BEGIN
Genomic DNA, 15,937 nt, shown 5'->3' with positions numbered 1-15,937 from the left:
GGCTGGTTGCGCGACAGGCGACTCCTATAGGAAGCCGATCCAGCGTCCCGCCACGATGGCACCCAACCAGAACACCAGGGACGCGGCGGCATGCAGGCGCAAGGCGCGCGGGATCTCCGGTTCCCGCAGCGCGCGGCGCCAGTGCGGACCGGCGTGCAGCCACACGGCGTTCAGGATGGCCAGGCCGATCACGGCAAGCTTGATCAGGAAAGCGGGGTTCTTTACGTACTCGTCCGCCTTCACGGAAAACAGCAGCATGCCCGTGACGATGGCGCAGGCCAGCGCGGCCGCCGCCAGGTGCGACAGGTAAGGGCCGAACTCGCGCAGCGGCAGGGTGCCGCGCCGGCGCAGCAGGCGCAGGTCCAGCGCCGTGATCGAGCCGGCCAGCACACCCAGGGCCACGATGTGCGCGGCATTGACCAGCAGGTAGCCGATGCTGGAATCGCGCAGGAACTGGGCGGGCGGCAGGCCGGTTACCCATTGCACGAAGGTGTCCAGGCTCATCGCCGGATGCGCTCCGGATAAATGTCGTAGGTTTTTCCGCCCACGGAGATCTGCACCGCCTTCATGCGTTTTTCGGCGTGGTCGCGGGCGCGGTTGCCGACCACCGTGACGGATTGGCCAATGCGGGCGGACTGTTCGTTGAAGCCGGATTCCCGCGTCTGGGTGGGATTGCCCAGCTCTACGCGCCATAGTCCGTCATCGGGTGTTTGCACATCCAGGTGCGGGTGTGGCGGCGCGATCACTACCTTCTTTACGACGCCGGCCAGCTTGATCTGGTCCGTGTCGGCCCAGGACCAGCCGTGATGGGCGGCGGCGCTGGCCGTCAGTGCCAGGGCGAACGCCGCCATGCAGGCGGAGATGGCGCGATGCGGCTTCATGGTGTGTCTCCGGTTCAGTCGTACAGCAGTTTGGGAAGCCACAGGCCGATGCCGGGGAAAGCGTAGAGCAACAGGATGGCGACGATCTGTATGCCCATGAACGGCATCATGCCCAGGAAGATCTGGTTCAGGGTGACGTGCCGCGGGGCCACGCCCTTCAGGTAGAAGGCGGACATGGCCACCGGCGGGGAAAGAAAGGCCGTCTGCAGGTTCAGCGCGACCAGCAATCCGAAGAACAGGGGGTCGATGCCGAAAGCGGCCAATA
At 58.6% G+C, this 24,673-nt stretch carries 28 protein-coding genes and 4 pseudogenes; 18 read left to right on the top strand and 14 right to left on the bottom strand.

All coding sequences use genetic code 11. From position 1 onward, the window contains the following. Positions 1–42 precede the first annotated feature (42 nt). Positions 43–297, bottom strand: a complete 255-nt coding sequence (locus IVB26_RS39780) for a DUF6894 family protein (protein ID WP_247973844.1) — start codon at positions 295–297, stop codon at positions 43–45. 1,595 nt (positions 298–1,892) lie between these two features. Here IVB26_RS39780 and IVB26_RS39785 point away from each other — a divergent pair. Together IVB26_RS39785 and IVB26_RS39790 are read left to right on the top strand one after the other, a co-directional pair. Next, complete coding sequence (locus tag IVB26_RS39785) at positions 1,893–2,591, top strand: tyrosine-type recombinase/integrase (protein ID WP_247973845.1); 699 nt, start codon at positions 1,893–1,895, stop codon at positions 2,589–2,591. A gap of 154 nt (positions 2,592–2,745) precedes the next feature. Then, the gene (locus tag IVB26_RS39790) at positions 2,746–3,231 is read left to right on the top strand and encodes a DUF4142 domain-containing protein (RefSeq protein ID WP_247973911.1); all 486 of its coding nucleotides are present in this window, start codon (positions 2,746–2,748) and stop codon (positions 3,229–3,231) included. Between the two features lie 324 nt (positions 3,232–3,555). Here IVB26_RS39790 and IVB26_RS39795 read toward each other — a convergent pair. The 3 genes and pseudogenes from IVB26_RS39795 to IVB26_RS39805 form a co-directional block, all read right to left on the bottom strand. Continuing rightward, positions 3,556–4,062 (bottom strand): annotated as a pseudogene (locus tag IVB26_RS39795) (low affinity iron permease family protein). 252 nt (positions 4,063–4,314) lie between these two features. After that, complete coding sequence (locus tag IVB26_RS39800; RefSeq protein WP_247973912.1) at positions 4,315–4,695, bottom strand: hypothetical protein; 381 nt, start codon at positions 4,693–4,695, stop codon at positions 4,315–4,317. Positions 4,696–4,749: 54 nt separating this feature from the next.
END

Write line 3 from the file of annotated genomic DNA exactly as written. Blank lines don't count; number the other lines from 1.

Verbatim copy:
At 58.6% G+C, this 24,673-nt stretch carries 28 protein-coding genes and 4 pseudogenes; 18 read left to right on the top strand and 14 right to left on the bottom strand.